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James Charnock

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James Charnock (1851-1899)

1899 Obituary [1]

James Charnock was born on 18th March 1851 at Dukinfield, near Manchester. He received his education from 1857 to 1868 at St. John's Schools, Dukinfield, and in the science and art classes of the Stalybridge Mechanics' Institute while learning his trade at Messrs. Sidebottoms, cotton spinners, of Stalybridge, who occasionally made their own machinery.

In 1868, at the early age of sixteen and on the recommendation of Messrs. Platt Brothers of Oldham, he went to Russia, being engaged by Messrs. De Jersey and Co. of Manchester to superintend the erection and working of special machinery in cotton mills, when the industry was in its infancy in that country. With this firm he made successive contracts up to 1879, all at the Kranholm mills of Messrs. L. Knoop, at Narva, Esthonia, then as now the largest cotton spinning and manufacturing mills in the world. In 1879 he became manager of the Ismailove mills near Moscow. In 1881 he was engaged to build and manage new mills at Nicholski near Moscow for Messrs. Vicoul, Morosoff and Sons, then a small weaving and dyeing firm. Under his management, embracing as it did the construction of the mills, the housing and provisioning of the work people, and the supervision of forests and turf fields, the concern developed rapidly, until at the present time it is one of the most successful in Russia and one of the largest in the world, employing nearly 12,000 hands in cotton spinning, weaving, dyeing, and finishing, and in forestry. From 1883 he was a partner in the firm, who now house some 22,000 persons — men, women, and children — besides providing for the lodging of another 9,000 round the district.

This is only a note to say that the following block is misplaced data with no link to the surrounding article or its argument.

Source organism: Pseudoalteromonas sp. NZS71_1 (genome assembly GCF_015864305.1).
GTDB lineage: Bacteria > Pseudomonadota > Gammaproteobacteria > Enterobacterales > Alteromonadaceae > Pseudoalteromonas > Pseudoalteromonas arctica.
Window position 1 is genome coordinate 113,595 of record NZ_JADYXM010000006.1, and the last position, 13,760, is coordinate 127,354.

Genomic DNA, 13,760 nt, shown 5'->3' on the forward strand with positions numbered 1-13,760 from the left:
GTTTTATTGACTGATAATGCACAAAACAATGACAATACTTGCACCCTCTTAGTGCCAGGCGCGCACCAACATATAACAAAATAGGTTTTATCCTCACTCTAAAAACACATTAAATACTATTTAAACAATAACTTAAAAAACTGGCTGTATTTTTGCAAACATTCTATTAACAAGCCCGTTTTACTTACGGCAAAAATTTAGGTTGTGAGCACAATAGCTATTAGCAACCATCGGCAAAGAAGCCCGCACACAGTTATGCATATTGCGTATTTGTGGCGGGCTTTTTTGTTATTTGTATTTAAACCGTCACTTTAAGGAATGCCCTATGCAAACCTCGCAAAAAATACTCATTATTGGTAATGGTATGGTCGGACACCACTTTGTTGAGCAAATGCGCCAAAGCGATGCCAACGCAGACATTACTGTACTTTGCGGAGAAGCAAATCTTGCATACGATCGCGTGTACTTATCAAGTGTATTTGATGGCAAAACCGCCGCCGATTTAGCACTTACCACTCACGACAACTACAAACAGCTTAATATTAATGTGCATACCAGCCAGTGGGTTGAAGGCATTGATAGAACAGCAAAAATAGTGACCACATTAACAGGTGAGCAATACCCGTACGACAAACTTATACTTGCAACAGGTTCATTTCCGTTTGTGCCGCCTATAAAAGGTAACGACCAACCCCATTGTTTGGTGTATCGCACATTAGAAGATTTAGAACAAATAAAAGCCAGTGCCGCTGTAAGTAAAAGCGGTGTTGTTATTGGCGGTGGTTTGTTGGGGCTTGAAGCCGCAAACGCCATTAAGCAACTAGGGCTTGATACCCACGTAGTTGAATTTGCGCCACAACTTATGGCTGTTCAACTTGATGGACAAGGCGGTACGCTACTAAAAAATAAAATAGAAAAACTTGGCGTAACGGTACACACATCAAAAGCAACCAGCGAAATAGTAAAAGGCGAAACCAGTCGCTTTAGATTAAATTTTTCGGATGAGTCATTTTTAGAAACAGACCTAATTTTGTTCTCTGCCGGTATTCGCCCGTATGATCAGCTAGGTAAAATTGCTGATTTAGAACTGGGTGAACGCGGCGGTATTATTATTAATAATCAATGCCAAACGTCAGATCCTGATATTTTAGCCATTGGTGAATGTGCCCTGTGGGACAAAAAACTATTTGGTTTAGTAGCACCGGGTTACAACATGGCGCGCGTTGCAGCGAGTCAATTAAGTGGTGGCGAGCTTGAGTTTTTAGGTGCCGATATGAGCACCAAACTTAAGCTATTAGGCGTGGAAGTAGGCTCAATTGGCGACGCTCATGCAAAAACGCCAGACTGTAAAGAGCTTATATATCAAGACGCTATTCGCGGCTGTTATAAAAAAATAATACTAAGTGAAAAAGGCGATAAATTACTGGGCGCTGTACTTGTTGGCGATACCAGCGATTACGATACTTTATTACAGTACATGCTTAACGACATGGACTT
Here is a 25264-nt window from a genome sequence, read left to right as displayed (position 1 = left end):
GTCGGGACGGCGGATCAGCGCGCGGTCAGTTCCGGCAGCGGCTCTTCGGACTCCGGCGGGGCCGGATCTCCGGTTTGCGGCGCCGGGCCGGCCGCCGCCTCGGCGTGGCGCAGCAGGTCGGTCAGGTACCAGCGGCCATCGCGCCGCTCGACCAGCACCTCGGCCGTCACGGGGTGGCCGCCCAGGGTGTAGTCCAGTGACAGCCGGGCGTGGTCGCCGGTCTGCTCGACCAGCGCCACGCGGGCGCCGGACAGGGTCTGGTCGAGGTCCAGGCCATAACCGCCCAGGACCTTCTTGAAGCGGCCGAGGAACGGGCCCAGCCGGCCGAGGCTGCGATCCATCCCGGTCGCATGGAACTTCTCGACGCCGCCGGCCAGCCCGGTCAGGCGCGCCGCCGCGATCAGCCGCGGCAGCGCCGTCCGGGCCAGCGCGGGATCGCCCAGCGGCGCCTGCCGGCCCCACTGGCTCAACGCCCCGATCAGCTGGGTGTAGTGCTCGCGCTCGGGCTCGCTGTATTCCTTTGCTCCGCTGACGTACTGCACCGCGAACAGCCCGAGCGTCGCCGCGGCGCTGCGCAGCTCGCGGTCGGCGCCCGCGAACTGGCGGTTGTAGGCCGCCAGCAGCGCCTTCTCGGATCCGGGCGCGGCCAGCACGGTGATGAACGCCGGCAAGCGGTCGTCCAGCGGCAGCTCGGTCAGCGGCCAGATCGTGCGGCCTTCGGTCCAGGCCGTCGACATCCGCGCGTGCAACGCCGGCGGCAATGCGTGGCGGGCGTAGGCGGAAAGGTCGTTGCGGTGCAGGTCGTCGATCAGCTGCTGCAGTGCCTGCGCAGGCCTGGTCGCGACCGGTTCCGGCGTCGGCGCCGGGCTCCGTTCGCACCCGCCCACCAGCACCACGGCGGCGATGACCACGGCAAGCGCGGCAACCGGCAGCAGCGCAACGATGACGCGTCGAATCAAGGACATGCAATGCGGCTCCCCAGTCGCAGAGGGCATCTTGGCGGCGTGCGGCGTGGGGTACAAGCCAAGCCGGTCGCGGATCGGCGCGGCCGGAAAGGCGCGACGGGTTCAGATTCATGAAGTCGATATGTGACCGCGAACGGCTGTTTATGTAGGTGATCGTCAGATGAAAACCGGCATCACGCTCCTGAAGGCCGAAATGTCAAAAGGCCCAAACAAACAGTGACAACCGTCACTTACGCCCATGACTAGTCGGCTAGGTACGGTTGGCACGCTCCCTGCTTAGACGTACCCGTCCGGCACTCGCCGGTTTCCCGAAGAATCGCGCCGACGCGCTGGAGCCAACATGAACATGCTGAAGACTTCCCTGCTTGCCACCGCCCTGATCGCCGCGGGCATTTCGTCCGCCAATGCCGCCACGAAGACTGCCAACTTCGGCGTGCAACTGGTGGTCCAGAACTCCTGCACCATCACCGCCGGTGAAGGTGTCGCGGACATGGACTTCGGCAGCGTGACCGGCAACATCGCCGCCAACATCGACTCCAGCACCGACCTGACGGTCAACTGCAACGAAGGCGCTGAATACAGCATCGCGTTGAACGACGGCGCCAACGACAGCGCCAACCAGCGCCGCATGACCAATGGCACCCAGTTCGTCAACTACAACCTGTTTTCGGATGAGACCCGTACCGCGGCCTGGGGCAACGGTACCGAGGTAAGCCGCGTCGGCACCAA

He was also one of the original founders and a director of the Savina Vigogne cotton spinning and weaving mills of Messrs. Vacuole, Morosoff, Ivan Poliakoff and Co., employing about 3,000 workpeople. For the recovery of his health, which had suffered from overwork, he had made a journey to the Mediterranean, but without deriving much benefit therefrom; and was on his way to London, when he succumbed to acute peritonitis in Moscow, where he died on 16-28th May 1899 at the age of forty-eight. He had served his firm for some eighteen years, and was recognised as one of the principal authorities on the cotton trade in Russia.

He became a Member of this Institution in 1895.

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